The Spurs aren't ready for retirement talk ... yet

When will it end for the San Antonio Spurs? It's a question that's been kicked around for almost a decade. We may know the answer soon.

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SAN ANTONIO -- While speculation and rumors have been flying about the Miami Heat's future, the San Antonio Spurs have their own questions to resolve when the Finals are over. Tim Duncan has played coy with the retirement talk, but Gregg Popovich has been clear for a while that when Duncan walks away, he'll exit the stage with his longtime franchise player.

"I don't have any plans on doing anything," Duncan said. "I'm going to figure it out when it comes. I'm not saying I'm retiring. I'm not saying I'm not retiring. I'm not saying anything. I'm going to figure it out as it goes. I've always said if I feel like I'm effective, if I feel like I can contribute, I'll continue to play. Right now I feel that way, so we'll see what happens."

Duncan has an early termination option on the final year of his contract, and ESPN reported that he has until June 24 to tell the Spurs about his plans. Most option decisions take place around June 30 when the league enters into a moratorium before beginning the new business year, but Duncan's earlier call would give the Spurs a little more time to execute their offseason plan.

The team is in decent shape cap-wise, but Boris Diaw, Matt Bonner and Patty Mills will all be free agents this summer and Kawhi Leonard will be eligible for an extension. Mills is having a breakout season, going from towel-waving bench mascot to invaluable backup point guard, and he will attract a lot of attention in a thin free agent point guard class.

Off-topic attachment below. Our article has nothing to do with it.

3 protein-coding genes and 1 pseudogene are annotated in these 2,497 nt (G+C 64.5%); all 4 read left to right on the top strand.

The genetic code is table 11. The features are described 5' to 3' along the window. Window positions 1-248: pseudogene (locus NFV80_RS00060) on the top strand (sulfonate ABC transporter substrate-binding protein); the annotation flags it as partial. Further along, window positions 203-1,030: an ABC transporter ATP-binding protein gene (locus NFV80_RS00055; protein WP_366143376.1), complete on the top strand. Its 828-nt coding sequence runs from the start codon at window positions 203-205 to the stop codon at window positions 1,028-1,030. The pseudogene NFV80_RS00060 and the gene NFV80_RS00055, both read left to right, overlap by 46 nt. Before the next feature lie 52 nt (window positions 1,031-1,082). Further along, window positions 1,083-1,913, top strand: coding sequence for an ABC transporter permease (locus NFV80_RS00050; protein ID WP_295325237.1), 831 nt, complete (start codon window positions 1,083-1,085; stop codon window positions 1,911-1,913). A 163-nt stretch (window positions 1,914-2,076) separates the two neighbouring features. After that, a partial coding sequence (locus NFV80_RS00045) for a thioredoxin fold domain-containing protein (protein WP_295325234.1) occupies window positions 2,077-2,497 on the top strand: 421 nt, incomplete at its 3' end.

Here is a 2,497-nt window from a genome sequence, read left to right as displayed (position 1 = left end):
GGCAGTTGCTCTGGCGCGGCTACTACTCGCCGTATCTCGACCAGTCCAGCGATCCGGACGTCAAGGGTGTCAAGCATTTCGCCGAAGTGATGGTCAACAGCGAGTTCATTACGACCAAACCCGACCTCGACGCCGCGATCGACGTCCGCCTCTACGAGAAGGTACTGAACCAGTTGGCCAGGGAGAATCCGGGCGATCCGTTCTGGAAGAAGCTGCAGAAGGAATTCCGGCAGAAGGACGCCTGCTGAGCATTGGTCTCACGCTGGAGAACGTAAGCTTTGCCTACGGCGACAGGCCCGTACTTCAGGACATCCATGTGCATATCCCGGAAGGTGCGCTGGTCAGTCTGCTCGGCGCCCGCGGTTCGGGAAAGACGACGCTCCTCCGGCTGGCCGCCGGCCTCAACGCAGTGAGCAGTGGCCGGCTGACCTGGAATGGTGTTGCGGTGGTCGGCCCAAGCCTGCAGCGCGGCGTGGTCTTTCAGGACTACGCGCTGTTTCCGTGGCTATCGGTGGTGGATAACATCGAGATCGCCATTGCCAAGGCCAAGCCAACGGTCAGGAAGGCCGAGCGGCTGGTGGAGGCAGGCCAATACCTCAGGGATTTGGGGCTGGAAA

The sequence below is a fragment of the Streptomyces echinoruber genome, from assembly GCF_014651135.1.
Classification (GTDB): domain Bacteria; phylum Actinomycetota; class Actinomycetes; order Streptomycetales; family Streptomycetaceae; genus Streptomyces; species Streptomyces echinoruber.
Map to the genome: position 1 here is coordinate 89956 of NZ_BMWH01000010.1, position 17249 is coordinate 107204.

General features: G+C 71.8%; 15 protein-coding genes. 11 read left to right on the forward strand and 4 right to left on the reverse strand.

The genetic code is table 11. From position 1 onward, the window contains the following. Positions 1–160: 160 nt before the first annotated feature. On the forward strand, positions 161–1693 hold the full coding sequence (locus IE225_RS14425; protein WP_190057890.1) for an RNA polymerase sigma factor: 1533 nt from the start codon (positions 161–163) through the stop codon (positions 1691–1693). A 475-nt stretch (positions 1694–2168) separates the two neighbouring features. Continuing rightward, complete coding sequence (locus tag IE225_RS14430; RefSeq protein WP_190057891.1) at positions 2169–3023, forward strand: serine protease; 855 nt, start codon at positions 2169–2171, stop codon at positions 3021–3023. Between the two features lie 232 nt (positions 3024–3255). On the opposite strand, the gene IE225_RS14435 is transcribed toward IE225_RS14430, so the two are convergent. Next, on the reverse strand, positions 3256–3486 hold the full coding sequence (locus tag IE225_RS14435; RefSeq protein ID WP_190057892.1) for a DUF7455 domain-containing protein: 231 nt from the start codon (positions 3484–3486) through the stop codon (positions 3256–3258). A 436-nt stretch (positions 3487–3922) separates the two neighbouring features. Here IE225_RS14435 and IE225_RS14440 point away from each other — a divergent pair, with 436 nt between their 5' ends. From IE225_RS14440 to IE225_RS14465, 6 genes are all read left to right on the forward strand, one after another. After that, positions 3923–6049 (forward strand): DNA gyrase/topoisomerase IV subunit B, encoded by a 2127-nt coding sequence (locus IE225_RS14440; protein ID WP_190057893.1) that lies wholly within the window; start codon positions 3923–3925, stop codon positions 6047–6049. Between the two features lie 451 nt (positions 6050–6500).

Basically all of this hinges on Duncan, but assuming the big guy wants to go another round, it seems pretty clear the Spurs will continue rolling right along as they always have. Popovich was asked about a succession plan now that his top assistant Mike Budenholzer has taken over in Atlanta.

"Are you trying to push me out the door?" Pop answered. "I don't feel tired. I mean, I'm tired today, but in general, I'd like to continue to coach."

"I hope he doesn't leave," Danny Green said before I even finished the question. "I don't like to think about it. I don't. I'm sure it's something that crosses everybody's minds at some point in the season. Right now we're not thinking about it. I hope Tim stays forever. As long as I'm here he makes my job a lot easier. He sets great screens, he plays great defense, I can just send guys to him defensively. I hope he stays here as long I'm here. I hope Pop does too."

While it's theoretically possible that this could be it for this group, it also stands to reason that they have at least one or two good years left in the tank. Popovich has expertly managed minutes during the regular season and the Spurs are as deep as any team in the league.

Danny Green shoots as Chris Bosh runs past. (Photo: Robert Mayer-USA TODAY)